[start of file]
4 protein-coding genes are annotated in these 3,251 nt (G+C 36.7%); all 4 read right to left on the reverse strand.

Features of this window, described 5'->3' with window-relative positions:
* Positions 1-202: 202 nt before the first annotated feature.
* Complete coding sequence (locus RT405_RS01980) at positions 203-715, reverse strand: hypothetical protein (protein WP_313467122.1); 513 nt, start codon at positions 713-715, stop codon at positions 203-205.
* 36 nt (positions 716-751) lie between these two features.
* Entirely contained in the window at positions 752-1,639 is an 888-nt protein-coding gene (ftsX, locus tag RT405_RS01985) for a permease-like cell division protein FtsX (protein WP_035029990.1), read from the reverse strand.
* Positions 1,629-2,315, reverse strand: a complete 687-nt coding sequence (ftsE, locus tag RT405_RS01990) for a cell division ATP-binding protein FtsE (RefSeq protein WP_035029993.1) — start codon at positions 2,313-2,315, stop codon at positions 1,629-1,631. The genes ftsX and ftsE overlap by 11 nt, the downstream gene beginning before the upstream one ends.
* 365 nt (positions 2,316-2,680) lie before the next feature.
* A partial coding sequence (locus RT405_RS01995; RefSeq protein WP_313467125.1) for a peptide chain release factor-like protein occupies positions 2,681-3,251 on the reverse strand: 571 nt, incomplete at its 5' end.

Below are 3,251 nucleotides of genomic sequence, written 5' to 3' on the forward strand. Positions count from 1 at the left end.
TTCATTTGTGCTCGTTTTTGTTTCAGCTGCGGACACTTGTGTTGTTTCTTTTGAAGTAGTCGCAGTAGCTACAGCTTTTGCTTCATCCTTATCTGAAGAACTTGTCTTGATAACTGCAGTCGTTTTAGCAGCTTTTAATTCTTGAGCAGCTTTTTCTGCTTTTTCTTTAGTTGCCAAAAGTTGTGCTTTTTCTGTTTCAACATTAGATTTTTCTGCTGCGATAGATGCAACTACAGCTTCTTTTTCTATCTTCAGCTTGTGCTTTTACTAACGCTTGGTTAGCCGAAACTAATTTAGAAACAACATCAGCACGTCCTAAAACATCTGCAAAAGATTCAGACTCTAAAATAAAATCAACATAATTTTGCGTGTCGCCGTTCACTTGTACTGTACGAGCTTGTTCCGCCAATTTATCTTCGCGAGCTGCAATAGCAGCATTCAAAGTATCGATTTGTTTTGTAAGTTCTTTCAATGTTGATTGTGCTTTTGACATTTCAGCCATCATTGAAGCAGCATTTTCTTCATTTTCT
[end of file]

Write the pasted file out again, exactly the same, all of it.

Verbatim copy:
4 protein-coding genes are annotated in these 3,251 nt (G+C 36.7%); all 4 read right to left on the reverse strand.

Features of this window, described 5'->3' with window-relative positions:
* Positions 1-202: 202 nt before the first annotated feature.
* Complete coding sequence (locus RT405_RS01980) at positions 203-715, reverse strand: hypothetical protein (protein WP_313467122.1); 513 nt, start codon at positions 713-715, stop codon at positions 203-205.
* 36 nt (positions 716-751) lie between these two features.
* Entirely contained in the window at positions 752-1,639 is an 888-nt protein-coding gene (ftsX, locus tag RT405_RS01985) for a permease-like cell division protein FtsX (protein WP_035029990.1), read from the reverse strand.
* Positions 1,629-2,315, reverse strand: a complete 687-nt coding sequence (ftsE, locus tag RT405_RS01990) for a cell division ATP-binding protein FtsE (RefSeq protein WP_035029993.1) — start codon at positions 2,313-2,315, stop codon at positions 1,629-1,631. The genes ftsX and ftsE overlap by 11 nt, the downstream gene beginning before the upstream one ends.
* 365 nt (positions 2,316-2,680) lie before the next feature.
* A partial coding sequence (locus RT405_RS01995; RefSeq protein WP_313467125.1) for a peptide chain release factor-like protein occupies positions 2,681-3,251 on the reverse strand: 571 nt, incomplete at its 5' end.

Below are 3,251 nucleotides of genomic sequence, written 5' to 3' on the forward strand. Positions count from 1 at the left end.
TTCATTTGTGCTCGTTTTTGTTTCAGCTGCGGACACTTGTGTTGTTTCTTTTGAAGTAGTCGCAGTAGCTACAGCTTTTGCTTCATCCTTATCTGAAGAACTTGTCTTGATAACTGCAGTCGTTTTAGCAGCTTTTAATTCTTGAGCAGCTTTTTCTGCTTTTTCTTTAGTTGCCAAAAGTTGTGCTTTTTCTGTTTCAACATTAGATTTTTCTGCTGCGATAGATGCAACTACAGCTTCTTTTTCTATCTTCAGCTTGTGCTTTTACTAACGCTTGGTTAGCCGAAACTAATTTAGAAACAACATCAGCACGTCCTAAAACATCTGCAAAAGATTCAGACTCTAAAATAAAATCAACATAATTTTGCGTGTCGCCGTTCACTTGTACTGTACGAGCTTGTTCCGCCAATTTATCTTCGCGAGCTGCAATAGCAGCATTCAAAGTATCGATTTGTTTTGTAAGTTCTTTCAATGTTGATTGTGCTTTTGACATTTCAGCCATCATTGAAGCAGCATTTTCTTCATTTTCT